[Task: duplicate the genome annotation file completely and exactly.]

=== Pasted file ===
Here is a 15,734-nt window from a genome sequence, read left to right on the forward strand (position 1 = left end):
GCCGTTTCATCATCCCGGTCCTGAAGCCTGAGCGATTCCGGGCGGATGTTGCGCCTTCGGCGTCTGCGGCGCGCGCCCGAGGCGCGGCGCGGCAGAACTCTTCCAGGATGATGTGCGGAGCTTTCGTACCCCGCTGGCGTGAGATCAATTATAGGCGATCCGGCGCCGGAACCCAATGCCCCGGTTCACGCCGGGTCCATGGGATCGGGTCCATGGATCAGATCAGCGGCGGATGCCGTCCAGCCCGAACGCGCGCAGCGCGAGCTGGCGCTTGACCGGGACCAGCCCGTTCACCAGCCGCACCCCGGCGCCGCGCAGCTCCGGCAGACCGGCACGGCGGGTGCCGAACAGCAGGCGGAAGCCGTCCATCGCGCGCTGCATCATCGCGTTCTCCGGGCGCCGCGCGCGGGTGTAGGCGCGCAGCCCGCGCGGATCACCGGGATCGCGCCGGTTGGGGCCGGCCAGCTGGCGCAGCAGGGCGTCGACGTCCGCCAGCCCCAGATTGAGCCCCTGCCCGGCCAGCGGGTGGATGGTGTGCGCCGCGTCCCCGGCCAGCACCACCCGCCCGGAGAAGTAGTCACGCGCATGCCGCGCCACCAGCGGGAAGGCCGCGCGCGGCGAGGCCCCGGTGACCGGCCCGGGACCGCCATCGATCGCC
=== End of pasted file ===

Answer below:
Here is a 15,734-nt window from a genome sequence, read left to right on the forward strand (position 1 = left end):
GCCGTTTCATCATCCCGGTCCTGAAGCCTGAGCGATTCCGGGCGGATGTTGCGCCTTCGGCGTCTGCGGCGCGCGCCCGAGGCGCGGCGCGGCAGAACTCTTCCAGGATGATGTGCGGAGCTTTCGTACCCCGCTGGCGTGAGATCAATTATAGGCGATCCGGCGCCGGAACCCAATGCCCCGGTTCACGCCGGGTCCATGGGATCGGGTCCATGGATCAGATCAGCGGCGGATGCCGTCCAGCCCGAACGCGCGCAGCGCGAGCTGGCGCTTGACCGGGACCAGCCCGTTCACCAGCCGCACCCCGGCGCCGCGCAGCTCCGGCAGACCGGCACGGCGGGTGCCGAACAGCAGGCGGAAGCCGTCCATCGCGCGCTGCATCATCGCGTTCTCCGGGCGCCGCGCGCGGGTGTAGGCGCGCAGCCCGCGCGGATCACCGGGATCGCGCCGGTTGGGGCCGGCCAGCTGGCGCAGCAGGGCGTCGACGTCCGCCAGCCCCAGATTGAGCCCCTGCCCGGCCAGCGGGTGGATGGTGTGCGCCGCGTCCCCGGCCAGCACCACCCGCCCGGAGAAGTAGTCACGCGCATGCCGCGCCACCAGCGGGAAGGCCGCGCGCGGCGAGGCCCCGGTGACCGGCCCGGGACCGCCATCGATCGCC